‘I don’t know who they are’: Boston’s old-school Tom Scholz can’t place contemporaries Andy Summers, the Edge

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There’s a reason the signature Tom Scholz guitar sound — indeed, Boston’s basic feel, from its 1976 debut through to the forthcoming Life, Love and Hope — has remained unchanged.

Scholz is completely unplugged from the current scene. Heck, he’s completely unplugged from the 1980s scene.

Life, Love and Hope, due on December 3, 2013, represents Boston’s first new project in a decade — and the first since original frontman Brad Delp committed suicide in 2007. Perhaps owing to that tragedy, this is the longest Boston has gone between albums — having established a rhythm of eight-year intervals before that. 2002’s Corporate America followed 1994’s Walk On, which succeeded 1986’s Third Stage and 1978’s Don’t Look Back.

Don’t make the mistake of thinking Scholz has been soaking up the scene in the meantime.

In fact, during a new talk with Joe Bosso of Music Radar, Sholtz can’t place guitar players from U2 and the Police.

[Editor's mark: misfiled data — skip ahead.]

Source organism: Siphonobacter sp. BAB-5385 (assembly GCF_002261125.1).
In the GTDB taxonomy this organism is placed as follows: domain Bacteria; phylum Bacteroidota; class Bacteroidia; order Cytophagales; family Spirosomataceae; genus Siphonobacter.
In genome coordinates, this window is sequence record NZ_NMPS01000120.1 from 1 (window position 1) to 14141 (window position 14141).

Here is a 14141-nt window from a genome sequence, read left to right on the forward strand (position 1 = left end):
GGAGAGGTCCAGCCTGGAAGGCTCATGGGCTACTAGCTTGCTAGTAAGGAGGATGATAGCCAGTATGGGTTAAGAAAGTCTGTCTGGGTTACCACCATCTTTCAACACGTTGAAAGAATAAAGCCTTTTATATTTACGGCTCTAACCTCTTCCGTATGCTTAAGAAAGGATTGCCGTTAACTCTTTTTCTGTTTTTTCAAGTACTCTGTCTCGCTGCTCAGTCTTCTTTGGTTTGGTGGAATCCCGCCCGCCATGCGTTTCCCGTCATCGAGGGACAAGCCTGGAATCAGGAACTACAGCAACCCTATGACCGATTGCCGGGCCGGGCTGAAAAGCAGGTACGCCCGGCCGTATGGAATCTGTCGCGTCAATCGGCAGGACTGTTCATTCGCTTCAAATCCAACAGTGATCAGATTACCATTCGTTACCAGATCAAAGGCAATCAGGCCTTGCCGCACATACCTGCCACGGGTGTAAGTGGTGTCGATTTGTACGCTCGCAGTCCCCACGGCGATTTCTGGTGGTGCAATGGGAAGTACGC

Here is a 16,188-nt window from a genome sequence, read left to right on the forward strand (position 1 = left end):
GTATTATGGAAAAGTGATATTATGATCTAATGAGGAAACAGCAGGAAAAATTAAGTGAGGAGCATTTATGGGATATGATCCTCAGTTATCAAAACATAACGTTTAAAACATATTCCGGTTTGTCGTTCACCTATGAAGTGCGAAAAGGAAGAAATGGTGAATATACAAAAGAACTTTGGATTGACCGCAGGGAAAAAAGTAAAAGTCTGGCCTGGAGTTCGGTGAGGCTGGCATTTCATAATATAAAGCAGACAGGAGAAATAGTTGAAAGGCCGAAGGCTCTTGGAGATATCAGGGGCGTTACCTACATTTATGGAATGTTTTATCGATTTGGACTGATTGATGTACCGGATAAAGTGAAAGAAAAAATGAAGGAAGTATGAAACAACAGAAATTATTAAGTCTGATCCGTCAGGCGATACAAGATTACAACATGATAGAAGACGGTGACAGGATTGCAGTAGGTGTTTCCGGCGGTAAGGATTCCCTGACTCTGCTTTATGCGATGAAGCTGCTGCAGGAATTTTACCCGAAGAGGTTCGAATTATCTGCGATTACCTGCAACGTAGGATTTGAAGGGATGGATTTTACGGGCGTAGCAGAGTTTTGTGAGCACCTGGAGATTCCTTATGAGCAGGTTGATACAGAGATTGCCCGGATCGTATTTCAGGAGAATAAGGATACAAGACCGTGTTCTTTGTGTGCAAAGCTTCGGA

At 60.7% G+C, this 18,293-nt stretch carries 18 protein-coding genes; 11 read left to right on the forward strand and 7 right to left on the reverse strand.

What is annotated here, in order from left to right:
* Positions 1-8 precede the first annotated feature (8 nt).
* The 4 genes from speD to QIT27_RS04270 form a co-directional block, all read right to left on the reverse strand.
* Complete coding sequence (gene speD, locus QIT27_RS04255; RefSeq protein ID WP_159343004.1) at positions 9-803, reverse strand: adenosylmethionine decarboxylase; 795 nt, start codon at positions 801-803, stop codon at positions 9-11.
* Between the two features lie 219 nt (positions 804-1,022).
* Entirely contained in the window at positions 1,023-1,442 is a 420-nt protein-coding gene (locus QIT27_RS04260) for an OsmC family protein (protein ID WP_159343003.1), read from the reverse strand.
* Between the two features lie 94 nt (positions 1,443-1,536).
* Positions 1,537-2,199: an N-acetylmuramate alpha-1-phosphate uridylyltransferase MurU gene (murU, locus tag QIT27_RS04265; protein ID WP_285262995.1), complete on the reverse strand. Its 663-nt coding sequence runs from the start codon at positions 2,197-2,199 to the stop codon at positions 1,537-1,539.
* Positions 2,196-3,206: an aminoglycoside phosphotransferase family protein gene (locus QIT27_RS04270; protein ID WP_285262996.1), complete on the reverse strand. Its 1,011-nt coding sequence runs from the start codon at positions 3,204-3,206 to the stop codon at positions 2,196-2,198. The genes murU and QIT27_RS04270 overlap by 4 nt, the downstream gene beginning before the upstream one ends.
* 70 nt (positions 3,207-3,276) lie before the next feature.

The Police’s initial recording, Outlandos d’Amour arrived in 1978, two years after Boston. U2 made its studio debut in 1980. Yet, Scholz says he’s never heard the Edge or Andy Summers, two players who rose to fame with those groups basically as contemporaries.

“I have to confess: I don’t know who they are,” Scholz tells Bosso. “I don’t mean to be disrespectful, but I don’t listen to any other music — not since about 1974. The only times when I’ll hear other music will be at the ice skating rink or the gym – you know, if I go out and somebody’s playing something. I don’t listen to the radio in the car, and I do that because I don’t want to be influenced. … The closest I can come to answering that question is, I can probably tell you when it’s an old Jeff Beck song or early Led Zeppelin — I can recognize Jimmy Page.”

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